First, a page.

A Welsh Christian couple who run a guesthouse in Powys have sought legal action in the European Court of Human Rights against claims that their former policy of only providing rooms with double beds to married couples discriminatory.
Jeff Green, who is also the Mayor of Llandrindod Wells, said: "We have to go to Europe because we don't have a fighting chance in the UK courts."
"Recent UK equality legislation seems to be being used to undermine Christian faith and values," he said.
"We believe that the rights outlined in the European Convention on Human Rights are an illusion in the UK."
The Supreme Court ruled on a similar case last November, when it agreed that Christian couple Peter and Hazelmary Bull had discriminated against Martyn Hall and his civil partner Steven Preddy by denying them a double bedroom at their guest house.
The case of the Greens came to light last November when the couple received a letter from the UK Equality and Human Rights Commission (EHRC) warning that a policy of reserving the double rooms for married couples only was discriminatory on the grounds of sexual orientation.
The EHRC's letter, signed by Susan Kelly, a senior enforcement legal officer was quoted in The Telegraph as saying: "Under the Equality Act 2010 treating a civil partner less favourably than a married person could amount to discrimination on the grounds of sexual orientation."
Sue Green said that neither she nor her husband had seen any evidence of this complaint: "We have no recollection of ever refusing accommodation to same-sex couples and the EHRC gives no evidence of a complaint in its letter. We have asked the EHRC to identify their evidence and source of complaint.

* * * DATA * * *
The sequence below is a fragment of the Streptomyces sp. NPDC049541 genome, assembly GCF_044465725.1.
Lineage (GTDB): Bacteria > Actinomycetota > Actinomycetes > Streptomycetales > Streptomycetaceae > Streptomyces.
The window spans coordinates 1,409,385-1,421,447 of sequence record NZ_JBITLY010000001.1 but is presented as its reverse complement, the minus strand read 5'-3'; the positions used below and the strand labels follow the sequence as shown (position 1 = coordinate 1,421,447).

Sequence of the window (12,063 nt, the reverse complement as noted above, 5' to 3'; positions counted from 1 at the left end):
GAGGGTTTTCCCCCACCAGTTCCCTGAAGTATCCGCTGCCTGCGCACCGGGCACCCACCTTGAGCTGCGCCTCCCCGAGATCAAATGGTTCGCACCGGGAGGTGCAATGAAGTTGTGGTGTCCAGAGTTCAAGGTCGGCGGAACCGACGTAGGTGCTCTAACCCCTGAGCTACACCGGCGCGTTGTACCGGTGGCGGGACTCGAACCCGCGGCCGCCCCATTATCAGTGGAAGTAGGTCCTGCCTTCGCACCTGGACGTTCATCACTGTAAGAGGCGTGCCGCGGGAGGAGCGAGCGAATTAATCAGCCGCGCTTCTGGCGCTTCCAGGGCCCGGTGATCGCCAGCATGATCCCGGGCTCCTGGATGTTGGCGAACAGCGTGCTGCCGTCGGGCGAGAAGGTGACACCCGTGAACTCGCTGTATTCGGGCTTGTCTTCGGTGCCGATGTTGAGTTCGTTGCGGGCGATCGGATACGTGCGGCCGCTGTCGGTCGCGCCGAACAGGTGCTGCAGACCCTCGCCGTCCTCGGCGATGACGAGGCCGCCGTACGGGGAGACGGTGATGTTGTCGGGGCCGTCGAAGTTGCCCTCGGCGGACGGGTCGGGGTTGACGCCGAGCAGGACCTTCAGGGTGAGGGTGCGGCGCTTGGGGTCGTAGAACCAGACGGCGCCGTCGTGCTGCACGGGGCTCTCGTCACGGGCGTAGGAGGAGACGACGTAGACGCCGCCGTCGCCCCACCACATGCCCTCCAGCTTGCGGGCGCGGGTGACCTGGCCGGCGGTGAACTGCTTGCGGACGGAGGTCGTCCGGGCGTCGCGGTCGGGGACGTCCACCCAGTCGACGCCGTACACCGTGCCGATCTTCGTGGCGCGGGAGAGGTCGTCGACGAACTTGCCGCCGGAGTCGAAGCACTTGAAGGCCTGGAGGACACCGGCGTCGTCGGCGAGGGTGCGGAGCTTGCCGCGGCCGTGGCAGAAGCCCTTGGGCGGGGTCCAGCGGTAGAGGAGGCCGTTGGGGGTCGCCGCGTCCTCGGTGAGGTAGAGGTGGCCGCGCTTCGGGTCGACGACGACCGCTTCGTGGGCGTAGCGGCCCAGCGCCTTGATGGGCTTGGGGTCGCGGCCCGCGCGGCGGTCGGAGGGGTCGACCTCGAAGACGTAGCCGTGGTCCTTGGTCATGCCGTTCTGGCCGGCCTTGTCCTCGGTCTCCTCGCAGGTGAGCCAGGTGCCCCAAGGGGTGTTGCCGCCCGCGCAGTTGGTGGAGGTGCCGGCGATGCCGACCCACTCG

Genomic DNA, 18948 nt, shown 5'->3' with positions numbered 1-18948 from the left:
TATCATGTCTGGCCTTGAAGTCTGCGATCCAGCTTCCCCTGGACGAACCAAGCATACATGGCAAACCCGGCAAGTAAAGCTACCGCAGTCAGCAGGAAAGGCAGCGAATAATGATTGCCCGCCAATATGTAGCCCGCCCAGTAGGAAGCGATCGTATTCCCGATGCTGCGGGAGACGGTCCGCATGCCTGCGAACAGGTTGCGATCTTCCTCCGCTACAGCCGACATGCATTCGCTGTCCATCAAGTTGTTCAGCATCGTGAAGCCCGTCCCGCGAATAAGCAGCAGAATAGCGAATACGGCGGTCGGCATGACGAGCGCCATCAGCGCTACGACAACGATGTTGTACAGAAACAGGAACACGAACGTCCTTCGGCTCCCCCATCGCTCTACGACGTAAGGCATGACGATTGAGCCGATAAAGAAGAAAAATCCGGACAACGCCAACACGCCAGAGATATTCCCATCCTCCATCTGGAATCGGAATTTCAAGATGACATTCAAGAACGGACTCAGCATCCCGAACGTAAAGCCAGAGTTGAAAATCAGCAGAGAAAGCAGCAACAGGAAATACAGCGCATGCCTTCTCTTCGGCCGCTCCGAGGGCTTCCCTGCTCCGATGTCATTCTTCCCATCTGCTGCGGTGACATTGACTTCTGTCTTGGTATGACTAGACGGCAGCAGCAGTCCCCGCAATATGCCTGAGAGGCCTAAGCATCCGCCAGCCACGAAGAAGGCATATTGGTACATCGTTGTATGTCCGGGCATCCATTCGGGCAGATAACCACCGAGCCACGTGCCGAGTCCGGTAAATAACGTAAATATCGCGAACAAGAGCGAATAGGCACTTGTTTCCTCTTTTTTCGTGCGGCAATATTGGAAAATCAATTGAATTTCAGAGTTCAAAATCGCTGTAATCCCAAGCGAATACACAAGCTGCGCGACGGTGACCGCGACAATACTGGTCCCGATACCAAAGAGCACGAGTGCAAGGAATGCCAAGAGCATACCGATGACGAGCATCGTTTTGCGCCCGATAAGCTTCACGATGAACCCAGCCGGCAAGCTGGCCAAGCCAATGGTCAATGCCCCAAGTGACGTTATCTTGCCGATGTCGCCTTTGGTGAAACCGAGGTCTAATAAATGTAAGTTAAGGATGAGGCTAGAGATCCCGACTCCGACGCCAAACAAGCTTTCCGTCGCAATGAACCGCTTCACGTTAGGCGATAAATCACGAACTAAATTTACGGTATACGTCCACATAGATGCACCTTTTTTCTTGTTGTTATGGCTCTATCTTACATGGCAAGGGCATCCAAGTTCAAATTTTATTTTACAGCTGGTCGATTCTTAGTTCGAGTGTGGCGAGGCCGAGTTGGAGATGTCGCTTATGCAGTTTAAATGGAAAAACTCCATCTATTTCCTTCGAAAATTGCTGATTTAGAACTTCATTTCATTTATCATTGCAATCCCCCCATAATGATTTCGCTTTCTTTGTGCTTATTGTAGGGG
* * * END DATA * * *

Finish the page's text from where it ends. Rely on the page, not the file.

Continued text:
"It would be a matter of deep concern if a public authority is simply scanning websites with the intention of confronting Christian businesses which want to conduct their activities in line with their beliefs."
After receiving this letter, the couple have changed their guest house policy, and now all customers may only sleep in single beds. The EHRC have since dropped their complaint, but the Greens want resolution on this issue.
The case is being brought to the European Court of Human Rights in Strasbourg by the Christian Legal Centre's leading human rights barrister Paul Diamond.
Andrea Williams, CEO of the Christian Legal Centre, said: "At the Christian Legal Centre we have many cases in which Christians have lost jobs, faced discipline or been denied services. When will the state champion their cause?
"It is ironic that the Court in Strasbourg seems to understand the nature of Christian faith better than our own courts."
"Debate over sexual morality has been allowed to become a battlefield and we are concerned about the attempt to clamp down and even exclude Christian beliefs on the issue from public life.
"It is disturbing that the couple have been forced to change their business model, have been targeted, and now face oppression from the State to deny how they live out their faith."